SI Vault
 
Small Wonder
Jaime Diaz
May 24, 1999
Although he stood only 5'5", Gene Sarazen was one of the game's giants
Decrease font Decrease font
Enlarge font Enlarge font
May 24, 1999

Small Wonder

Although he stood only 5'5", Gene Sarazen was one of the game's giants

View CoverRead All Articles View This Issue

There was something indomitable about Gene Sarazen, the first man to win all four of the modern majors. That's why the news that he had died of pneumonia last week at his home on Marco Island, Fla., came as a shock, even though he was 97 Watching Sarazen open the Masters the past 19 springs by spanking a ceremonial drive down the 1st fairway, we came to feel that this man would be with us forever.

Sarazen's career spanned almost an entire century and was one of the most remarkable and varied of any golfer's in history. His numbers are impressive. He won seven majors—and only Ben Hogan, Gary Player and Jack Nicklaus have matched his career Grand Slam—plus 30 Tour events. But those numbers tell only part of his story. Sarazen was born Eugene Saraceni on Feb. 7, 1902, in Harrison, N.Y., the son of an Italian carpenter from Rome. As he walked to his job as a caddie at the Apawamis Club, in nearby Rye, Sarazen would hit a ball on a four-mile "course" he had devised along country roads and through fields, schoolyards and back lawns to the 11th green at the real course. He turned pro at 16 and soon after saw his name in a newspaper for making a hole in one. "Not a bad name for a violin player," he wrote in his autobiography, Thirty Years of Championship Golf, "but a rotten name for an athlete." Starting with Sara, he struggled for a suitable replacement until he added zen. He then searched the phone book and found no other Sarazen listed. "No question about it," he wrote, "that was what I was looking for."

The 5'5" Sarazen was built like a fireplug and tore through the ball with such force that Harry Vardon, the great English pro, advised him to play more toward the flag because the wind didn't affect his ball as much as it did the other players'. In 1922, at 20, Sarazen won the U.S. Open at Skokie Country Club in Glencoe, Ill., to become the youngest player in this century to win a major. Later in '22 he also won the PGA.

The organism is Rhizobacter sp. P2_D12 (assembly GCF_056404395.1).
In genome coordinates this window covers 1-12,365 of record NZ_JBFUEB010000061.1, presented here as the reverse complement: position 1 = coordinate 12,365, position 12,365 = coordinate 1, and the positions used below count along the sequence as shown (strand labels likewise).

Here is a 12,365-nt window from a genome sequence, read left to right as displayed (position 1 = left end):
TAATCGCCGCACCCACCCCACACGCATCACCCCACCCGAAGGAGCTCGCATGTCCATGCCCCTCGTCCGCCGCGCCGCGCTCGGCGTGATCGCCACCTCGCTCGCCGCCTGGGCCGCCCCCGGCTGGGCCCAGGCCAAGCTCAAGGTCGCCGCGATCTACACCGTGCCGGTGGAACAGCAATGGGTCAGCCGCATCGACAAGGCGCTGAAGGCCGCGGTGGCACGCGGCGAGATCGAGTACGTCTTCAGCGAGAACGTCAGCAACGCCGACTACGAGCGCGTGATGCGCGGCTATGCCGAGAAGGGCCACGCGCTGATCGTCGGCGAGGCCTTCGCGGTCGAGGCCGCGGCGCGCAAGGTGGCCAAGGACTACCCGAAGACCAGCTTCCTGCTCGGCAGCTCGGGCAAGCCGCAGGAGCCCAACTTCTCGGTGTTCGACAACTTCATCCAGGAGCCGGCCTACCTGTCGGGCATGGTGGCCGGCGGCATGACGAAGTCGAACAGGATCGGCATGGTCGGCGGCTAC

Sarazen was a pugnacious competitor. "When he saw a chance at the bacon hanging over the last green, he could put as much fire and fury into a finishing round as Jack Dempsey could into a fight," wrote Bobby Jones in the introduction to Sarazen's book. Later Paul Runyan, also known as a fierce match player (and now, at 90, the oldest major champion), would admit, "Sarazen was the only player who gave me an inferiority complex. I was scared of him."

Sarazen was as great an innovator as he was a player. In 1931 he came up with the idea for the sand wedge while flying with his friend Howard Hughes. "Hughes was a daredevil," Sarazen said. "He told me to pull up on this stick. When I did, I saw how the flap came down and the plane went up." When he got home to New Port Richey, Fla., Sarazen bought all the solder in town and added varying amounts of it to the soles of a dozen niblicks. He then went into a bunker and started splashing out soft shots loaded with backspin. The club was the key to his victory at the '32 British Open, during which he kept it upside down in his bag so no competitor could see it.

Sarazen hit the most famous shot ever, at the 1935 Masters, holing a 235-yard four-wood at the 15th for a double-eagle 2, which enabled him to tie Craig Wood, whom he defeated in a playoff the next day. Sarazen scoffed at the thousands of people who would claim to have seen the shot. "There were 23 people there," he said. "It was a luck shot." He was only proud of the fact that Walter Hagen, his playing partner; Jones, in the gallery; and Byron Nelson, waiting to hit from the 17th fairway, all saw it.

Sarazen was the greatest ambassador of golf among the early U.S. pros, playing exhibitions around the world. He earned his nickname, the Squire, for running two farms in upstate New York. In the early '60s he returned to the public eye as the host of Shell's Wonderful World of Golf, which traveled to 58 countries in its nine years.

At the '73 British Open, at Troon, the 71-year-old Sarazen carved a five-iron through the wind at the Postage Stamp, the 126-yard 8th hole, and into the cup. Sarazen looked skyward and exclaimed, "Eat your heart out, Hagen!" After the round he added, "My old friends Hagen, Jones and [Tommy] Armour are all waiting for me up on the 1st tee. They're going, 'Hurry up, Sarazen. Hurry up.' But they got a long wait."

The wait is finally over, and they make a helluva heavenly foursome.

1